The fossil found by an 11-year-old girl is the largest known oceanic reptile

In 1811, a 12-year-old girl named Mary Anning discovered a fossil on the beach near her home in southwest England: the first scientifically identified specimen of an ichthyosaur, a dolphin-like oceanic reptile from the time of the dinosaurs. . Two centuries later, less than 50 miles away, an 11-year-old girl named Ruby Reynolds found a fossil of another ichthyosaur. It appears to be the largest marine reptile known to science.

Ms. Reynolds, now 15, and her father, Justin Reynolds, have been fossil hunting for 12 years near their home in Braunton, England. During a family trip in May 2020 to the village of Blue Anchor along the Severn River estuary, they came across a piece of fossilized bone embedded in a rock.

“We were both excited because we had never found such a large piece of fossilized bone before,” Reynolds said. Her daughter continued searching on the beach, she added, “and it wasn't long before she found another, much larger piece of bone.”

They brought home the bone fragments, the largest of which was about eight inches long, and began their search. A 2018 paper provided a clue to what they had found: In nearby Lilstock, fossil hunters had discovered similar bone fragments, hypothesized to be part of the jaw of a huge ichthyosaur that lived about 202 million years ago. However, scientists who had worked on the Lilstock fossil had deemed that specimen too incomplete to designate a new species.

Mr Reynolds contacted these researchers: Dean Lomax, of the University of Bristol, and Paul de la Salle, an amateur fossil collector. They joined the Reynolds family on collecting trips to Blue Anchor, digging in the mud with shovels. Ultimately, they found about half of a bone that they estimated would be more than seven feet long when completed.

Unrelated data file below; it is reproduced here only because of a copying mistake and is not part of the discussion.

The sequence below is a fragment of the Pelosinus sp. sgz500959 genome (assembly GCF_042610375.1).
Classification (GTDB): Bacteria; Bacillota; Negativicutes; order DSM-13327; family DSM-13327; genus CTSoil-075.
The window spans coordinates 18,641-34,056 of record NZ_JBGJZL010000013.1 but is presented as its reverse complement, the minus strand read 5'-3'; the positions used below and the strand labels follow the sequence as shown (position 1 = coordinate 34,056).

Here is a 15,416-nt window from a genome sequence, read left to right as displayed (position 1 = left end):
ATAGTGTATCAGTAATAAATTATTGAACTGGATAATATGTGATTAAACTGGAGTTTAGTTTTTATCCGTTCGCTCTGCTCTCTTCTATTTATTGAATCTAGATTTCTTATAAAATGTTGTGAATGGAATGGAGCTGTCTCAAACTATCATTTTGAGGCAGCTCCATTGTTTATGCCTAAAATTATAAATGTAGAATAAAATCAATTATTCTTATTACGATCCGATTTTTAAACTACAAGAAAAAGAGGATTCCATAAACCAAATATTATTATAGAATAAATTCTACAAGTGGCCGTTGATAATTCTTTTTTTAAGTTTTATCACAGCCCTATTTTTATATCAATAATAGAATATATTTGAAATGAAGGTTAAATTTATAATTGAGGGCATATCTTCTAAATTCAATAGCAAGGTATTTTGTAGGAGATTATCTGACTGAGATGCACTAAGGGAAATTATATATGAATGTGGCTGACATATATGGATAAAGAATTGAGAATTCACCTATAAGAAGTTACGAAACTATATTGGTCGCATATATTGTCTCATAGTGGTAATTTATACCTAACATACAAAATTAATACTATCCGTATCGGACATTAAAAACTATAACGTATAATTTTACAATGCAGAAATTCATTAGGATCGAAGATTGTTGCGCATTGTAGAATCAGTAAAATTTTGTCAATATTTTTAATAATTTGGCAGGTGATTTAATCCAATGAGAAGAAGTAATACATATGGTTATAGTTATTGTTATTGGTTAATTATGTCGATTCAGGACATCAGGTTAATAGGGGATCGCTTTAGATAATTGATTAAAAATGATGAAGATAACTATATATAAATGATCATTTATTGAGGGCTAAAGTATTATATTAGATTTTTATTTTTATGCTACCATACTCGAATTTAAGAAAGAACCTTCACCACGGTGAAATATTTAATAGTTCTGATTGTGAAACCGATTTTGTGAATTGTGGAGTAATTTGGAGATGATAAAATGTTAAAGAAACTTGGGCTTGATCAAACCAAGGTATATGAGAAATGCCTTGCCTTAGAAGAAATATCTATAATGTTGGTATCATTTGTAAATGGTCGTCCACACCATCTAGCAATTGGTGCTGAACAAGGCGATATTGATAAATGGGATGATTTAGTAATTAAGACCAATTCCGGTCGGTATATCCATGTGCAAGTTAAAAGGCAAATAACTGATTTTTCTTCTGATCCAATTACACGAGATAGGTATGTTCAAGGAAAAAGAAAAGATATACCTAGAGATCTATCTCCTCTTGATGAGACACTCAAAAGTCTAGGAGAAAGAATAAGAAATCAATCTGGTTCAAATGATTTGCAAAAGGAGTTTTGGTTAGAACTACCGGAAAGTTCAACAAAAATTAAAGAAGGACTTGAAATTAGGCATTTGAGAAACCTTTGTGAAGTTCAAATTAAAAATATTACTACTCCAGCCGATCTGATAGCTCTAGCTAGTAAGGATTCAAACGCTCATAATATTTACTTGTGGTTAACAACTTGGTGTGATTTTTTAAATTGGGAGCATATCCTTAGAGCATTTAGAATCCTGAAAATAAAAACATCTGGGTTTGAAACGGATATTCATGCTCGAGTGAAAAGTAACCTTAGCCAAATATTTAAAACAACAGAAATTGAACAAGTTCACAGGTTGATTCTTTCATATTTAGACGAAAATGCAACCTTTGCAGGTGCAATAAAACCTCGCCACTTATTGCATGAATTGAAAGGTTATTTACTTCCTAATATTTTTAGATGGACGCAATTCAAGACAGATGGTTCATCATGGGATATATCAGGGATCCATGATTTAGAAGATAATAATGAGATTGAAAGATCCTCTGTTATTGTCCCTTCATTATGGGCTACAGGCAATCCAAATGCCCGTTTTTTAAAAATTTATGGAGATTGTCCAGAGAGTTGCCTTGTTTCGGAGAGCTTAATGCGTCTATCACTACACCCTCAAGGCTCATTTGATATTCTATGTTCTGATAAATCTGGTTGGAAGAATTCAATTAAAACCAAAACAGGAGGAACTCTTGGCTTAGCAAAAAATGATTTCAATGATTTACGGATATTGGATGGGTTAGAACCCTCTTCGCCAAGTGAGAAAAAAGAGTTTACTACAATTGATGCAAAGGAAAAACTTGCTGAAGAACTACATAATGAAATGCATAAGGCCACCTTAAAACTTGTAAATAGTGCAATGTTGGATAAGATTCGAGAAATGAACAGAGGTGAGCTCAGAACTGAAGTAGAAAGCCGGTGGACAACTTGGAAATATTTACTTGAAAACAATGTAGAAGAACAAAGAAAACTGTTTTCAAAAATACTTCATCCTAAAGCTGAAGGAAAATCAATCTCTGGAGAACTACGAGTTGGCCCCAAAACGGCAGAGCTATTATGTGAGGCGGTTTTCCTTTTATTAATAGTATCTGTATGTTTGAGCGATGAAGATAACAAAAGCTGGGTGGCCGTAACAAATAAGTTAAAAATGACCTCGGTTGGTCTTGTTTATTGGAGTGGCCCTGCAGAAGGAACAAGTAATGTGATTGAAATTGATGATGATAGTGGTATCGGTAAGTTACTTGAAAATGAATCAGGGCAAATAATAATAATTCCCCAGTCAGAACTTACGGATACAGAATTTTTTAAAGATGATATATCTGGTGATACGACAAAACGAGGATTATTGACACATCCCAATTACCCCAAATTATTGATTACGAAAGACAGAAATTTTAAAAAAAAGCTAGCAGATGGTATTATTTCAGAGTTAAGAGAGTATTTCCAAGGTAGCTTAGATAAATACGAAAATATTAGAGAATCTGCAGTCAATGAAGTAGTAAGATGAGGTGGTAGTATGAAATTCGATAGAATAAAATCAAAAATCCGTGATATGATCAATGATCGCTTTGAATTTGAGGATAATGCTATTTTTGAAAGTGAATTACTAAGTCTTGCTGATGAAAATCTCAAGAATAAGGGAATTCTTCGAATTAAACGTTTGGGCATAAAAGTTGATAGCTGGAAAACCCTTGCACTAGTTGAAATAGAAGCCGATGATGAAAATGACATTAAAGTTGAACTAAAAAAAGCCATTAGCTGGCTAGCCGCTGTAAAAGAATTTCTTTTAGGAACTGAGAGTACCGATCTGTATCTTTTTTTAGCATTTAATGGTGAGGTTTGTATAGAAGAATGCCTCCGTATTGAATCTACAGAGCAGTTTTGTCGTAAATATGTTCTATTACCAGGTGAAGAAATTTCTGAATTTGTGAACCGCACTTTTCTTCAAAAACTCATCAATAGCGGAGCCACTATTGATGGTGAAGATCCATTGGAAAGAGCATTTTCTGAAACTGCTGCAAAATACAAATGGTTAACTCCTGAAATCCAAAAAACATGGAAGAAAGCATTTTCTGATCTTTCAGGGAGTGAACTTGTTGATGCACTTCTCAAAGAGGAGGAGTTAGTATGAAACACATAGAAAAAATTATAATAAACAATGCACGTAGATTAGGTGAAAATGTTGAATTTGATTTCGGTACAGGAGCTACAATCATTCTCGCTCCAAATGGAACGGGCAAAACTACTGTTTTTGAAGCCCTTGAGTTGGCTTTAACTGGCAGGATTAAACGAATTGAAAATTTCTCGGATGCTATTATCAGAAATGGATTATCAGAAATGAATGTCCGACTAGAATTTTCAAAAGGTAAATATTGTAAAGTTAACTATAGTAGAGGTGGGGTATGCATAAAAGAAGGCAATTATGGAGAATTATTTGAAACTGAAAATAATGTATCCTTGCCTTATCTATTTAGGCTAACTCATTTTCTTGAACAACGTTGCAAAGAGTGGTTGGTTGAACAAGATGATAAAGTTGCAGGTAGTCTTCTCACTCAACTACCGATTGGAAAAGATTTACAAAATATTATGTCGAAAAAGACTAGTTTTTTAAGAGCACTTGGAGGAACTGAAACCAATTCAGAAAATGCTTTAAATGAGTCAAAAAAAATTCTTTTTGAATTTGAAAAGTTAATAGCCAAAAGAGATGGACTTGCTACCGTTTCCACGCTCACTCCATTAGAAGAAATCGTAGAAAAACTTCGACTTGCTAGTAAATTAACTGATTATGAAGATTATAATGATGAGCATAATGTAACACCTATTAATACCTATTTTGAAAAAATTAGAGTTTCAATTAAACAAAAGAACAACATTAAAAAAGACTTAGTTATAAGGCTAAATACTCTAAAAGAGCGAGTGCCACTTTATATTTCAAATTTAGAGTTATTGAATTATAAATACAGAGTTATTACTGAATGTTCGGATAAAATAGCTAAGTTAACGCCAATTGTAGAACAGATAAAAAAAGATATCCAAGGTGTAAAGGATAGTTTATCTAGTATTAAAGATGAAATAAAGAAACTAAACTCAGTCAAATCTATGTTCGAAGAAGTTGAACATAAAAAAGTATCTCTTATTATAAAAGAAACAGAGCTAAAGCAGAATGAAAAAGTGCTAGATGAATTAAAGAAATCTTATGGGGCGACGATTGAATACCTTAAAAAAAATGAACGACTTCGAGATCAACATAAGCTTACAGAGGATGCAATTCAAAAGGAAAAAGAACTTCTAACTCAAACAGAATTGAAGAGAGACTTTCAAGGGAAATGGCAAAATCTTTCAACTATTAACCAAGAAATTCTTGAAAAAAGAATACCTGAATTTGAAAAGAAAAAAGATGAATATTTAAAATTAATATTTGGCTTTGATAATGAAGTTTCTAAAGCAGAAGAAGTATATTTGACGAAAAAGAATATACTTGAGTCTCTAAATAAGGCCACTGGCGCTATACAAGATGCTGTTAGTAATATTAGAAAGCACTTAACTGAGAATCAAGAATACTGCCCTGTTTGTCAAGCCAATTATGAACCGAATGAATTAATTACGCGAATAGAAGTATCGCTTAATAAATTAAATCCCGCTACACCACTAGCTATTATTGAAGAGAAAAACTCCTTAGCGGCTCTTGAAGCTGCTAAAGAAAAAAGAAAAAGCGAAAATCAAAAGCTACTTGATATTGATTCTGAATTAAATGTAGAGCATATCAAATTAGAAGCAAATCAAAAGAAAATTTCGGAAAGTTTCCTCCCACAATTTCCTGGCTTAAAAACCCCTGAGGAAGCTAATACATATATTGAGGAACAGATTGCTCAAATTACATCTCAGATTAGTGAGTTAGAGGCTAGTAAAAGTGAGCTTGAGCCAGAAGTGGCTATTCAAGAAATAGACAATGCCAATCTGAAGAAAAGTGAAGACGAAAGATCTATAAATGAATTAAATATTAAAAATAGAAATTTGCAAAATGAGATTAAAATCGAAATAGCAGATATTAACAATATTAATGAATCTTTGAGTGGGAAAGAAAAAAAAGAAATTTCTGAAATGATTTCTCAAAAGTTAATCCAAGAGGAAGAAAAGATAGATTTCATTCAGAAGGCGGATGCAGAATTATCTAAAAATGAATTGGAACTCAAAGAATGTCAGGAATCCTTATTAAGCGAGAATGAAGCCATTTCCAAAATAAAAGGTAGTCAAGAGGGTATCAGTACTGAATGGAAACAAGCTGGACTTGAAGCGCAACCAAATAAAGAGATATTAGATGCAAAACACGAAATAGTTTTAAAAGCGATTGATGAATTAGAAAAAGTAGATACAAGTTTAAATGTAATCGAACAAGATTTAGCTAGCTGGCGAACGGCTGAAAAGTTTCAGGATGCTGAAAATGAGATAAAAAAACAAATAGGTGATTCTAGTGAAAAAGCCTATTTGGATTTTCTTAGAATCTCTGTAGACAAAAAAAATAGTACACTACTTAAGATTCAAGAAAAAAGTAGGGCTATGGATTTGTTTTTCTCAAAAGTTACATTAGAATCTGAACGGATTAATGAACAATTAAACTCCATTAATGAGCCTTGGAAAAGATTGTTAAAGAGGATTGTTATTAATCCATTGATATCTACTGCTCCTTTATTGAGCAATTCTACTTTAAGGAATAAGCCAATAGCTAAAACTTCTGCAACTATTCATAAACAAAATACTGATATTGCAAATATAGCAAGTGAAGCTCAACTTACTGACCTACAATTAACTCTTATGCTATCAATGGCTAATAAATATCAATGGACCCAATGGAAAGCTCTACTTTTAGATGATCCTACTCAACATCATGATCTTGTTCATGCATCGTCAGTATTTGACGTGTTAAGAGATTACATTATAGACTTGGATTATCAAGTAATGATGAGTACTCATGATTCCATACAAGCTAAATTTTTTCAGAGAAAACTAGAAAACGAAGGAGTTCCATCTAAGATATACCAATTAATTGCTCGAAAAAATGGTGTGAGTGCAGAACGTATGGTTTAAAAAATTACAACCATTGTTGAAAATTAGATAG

Several characteristics of the bone's shape indicate that it came from the jaw of an ichthyosaur. To further confirm its identity, the researchers collaborated with Marcello Perillo, a paleontologist at the University of Bonn in Germany. Under the microscope, he found crisscrossing collagen fibers, a characteristic of the ichthyosaur. He also saw that, despite the gigantic size of its jaw, the reptile had not finished growing when it died.

Taken together, the Blue Anchor and Lilstock fossils offered evidence of something special.

“Having two examples of the same bone that retained all the same unique features, from the same geological time zone, supported the identification that we played with before, that it must be something new,” Dr. Lomax said. “That's when it got really emotional.”

He and his co-authors of a paper describing the fossil published Wednesday in the journal PLOS One named it Ichthyotitan severnensis, the giant Severn fish lizard.

Their estimates suggest that Ichthyotitan could have been up to 82 feet long, rivaling the size of a blue whale and making it the largest marine reptile known to science. It lived just before the massive extinction that ended the Triassic period.

“Inevitably, with big extinction events, obviously, it's the biggest things that go first, and so in this case, literally the biggest things in the ocean, they get wiped out and the whole family disappears,” he said Dr. Lomax.

Erin Maxwell, a paleontologist at the State Museum of Natural History in Stuttgart in Germany who was not involved in the study, said the discovery sheds light on the evolution of ichthyosaurs. “Previously, there were hints that there were these giant ichthyosaurs approaching the Triassic-Jurassic boundary, but the amount of evidence is becoming incontrovertible at this point,” she said.

Dr Lomax said this discovery also highlighted the importance of amateur fossil collectors. “If you have a keen eye, if you have a passion for something like this, you can make discoveries like this,” he said.

Ruby Reynolds said: “When I first found the piece of ichthyosaur bone, I didn't realize how important it was and what it would lead to. I think the role young people can play in science is to enjoy the journey of exploration because you never know where a discovery might take you.”

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